Feminism and other concepts rotate in the west, infect, and attach themselves to the broader woman’s struggle for justice and equality in a male dominated world. However as a paradigm, it is a diabolically anti-African anti-human neologism emerging out of the Eurocentric reactionary women’s movement in the 50’s. To collapse feminism and women’s rights is a fundamental linguistic flaw as the two concepts articulate completely different social realities. It is therefore inadequate to use the term feminism and apply this loaded word to the gender issues of Africa. The one commonality in all African cultures is the de-emphasis on individuality and the emphasis on community, the priority of family and creating new life. The feminist is in agreement with everything that breaks the family unit and inhibits procreation. Therefore, the African woman should never seek to locate her liberation within the Eurocentric boundaries of feminism. Within the broader African philosophy, the higher focus is balance over “tick for tack” equality. The feminist equality implies “what men can do; women can do to” as distinct from the African question of “right and wrong.” This shows the flawed paradigm which is found in many aspects of Eurocentrism, where objectives are disconnected from spiritual and biological harmony.
The forms of African women’s rights emerging in various parts of the continent do not grow out of individualism within the context of industrial societies, as did Western feminism. In the West, economic and social trends historically pushed women into more active roles in the economy, and Western feminism has focused on women’s struggle for control over reproduction and sexuality. However, African women have had a different experience. African debates do not focus on theoretical questions, the female body, or sexual identity. African feminism is distinctly heterosexual, supportive of motherhood, and focused on issues of “bread, butter, culture, and power.” –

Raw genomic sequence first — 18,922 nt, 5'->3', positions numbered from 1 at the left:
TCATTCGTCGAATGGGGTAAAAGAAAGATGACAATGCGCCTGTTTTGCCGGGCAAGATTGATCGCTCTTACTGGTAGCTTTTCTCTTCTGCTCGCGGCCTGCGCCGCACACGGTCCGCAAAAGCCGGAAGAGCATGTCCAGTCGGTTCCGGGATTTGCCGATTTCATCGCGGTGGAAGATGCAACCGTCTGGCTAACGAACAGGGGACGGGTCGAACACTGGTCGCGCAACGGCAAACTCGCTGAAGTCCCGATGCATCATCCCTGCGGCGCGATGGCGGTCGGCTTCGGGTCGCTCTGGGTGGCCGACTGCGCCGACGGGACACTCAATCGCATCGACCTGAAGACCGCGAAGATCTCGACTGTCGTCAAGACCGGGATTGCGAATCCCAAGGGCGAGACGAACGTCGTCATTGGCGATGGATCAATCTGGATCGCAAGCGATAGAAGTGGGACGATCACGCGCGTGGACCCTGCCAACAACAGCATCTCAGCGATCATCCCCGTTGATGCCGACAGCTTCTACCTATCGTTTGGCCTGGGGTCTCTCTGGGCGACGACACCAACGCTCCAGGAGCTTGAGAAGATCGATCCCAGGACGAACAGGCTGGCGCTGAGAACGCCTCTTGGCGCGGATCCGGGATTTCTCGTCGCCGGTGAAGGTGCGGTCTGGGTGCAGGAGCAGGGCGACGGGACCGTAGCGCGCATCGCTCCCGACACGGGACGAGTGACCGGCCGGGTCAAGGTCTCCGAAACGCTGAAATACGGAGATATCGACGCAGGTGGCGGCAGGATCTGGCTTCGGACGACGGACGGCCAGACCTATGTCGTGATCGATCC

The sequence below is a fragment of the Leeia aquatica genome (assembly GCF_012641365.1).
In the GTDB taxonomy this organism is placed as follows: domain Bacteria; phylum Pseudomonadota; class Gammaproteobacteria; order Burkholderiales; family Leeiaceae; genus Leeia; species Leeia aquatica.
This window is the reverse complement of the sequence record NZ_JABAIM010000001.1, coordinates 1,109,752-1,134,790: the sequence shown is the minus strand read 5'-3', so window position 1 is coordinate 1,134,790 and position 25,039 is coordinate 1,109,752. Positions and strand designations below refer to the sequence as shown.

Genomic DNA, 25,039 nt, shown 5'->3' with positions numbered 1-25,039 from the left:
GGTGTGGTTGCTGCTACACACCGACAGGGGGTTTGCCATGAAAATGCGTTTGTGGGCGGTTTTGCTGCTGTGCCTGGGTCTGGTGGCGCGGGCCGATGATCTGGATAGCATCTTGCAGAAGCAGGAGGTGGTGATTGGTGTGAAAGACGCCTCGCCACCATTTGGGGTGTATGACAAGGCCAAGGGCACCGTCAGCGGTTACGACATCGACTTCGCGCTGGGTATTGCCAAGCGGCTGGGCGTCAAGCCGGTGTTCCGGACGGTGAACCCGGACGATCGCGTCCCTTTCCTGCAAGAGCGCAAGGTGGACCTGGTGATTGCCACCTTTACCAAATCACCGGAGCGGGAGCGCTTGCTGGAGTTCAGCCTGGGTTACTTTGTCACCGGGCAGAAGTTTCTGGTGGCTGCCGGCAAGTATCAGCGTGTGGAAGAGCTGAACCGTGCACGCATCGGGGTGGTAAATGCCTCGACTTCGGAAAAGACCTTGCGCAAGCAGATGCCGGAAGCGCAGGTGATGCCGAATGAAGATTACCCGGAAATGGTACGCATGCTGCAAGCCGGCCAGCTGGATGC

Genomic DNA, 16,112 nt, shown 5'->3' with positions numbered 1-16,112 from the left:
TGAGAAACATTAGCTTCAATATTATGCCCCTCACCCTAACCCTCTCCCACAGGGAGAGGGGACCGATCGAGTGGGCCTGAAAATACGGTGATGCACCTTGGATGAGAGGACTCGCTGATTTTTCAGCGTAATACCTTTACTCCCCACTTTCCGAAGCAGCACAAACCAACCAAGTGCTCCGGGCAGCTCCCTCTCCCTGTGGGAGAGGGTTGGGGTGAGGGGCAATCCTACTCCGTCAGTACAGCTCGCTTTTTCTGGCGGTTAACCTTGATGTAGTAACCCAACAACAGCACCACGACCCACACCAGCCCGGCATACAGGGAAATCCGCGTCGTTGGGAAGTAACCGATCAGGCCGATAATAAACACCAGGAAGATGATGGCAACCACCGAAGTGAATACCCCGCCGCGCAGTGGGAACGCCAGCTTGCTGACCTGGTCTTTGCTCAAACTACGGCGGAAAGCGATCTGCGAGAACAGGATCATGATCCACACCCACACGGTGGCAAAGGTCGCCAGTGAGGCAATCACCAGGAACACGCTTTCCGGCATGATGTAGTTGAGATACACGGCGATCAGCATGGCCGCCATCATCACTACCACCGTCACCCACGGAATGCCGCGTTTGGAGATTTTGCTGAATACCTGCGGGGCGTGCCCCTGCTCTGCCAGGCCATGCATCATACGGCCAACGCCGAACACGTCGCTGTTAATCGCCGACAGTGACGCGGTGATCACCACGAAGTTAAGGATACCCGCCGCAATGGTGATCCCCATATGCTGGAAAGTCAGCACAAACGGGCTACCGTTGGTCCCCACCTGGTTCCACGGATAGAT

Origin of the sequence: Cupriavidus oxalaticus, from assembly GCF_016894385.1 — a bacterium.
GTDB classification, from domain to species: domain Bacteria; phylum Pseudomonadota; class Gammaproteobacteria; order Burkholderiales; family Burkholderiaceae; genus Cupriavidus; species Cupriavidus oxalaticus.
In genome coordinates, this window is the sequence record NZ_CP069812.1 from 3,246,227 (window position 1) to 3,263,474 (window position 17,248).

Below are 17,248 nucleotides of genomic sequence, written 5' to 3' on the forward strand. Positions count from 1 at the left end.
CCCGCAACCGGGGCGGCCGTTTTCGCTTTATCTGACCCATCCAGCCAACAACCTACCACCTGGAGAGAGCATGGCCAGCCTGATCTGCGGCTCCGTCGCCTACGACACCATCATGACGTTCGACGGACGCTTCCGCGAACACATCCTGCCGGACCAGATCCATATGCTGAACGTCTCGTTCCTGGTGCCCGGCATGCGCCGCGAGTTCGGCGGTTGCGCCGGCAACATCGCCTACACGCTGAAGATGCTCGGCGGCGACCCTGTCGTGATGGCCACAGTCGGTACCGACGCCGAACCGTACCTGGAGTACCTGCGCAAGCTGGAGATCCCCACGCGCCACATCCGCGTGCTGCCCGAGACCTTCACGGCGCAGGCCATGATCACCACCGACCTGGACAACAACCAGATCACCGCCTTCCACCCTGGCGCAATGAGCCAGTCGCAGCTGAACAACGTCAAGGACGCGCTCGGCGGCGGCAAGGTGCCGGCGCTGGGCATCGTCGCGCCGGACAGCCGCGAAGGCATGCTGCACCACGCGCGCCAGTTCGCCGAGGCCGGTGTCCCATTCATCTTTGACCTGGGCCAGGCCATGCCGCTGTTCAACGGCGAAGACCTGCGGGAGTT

At all places in human culture we can reflect on the biological design and see the role biology plays in influencing the broader human culture. The female is a complement for the male of the species and being a compliment there are sexual dimorphic characteristics, which define gender roles.[i] However, because of the millennium of exploitation of these roles by men, it has caused a great taboo around the topic of gender roles. This does not invalidate the biological or spiritual imperative because no volume of new theory or study will make the male and female biologically capable of the same task. The denial of divinity also plays a heavy role in these dialectics as Eurocentrism seeks to reinvent man as free from a creator.
This arrogant assumption that humans are free from biological destiny has been the corner stone of the neo-Darwinist science, which artificially poses religion as incompatible with science. However, this is only a Eurocentric argument, as religion and science co-exist in many philosophies beyond Europe’s borders.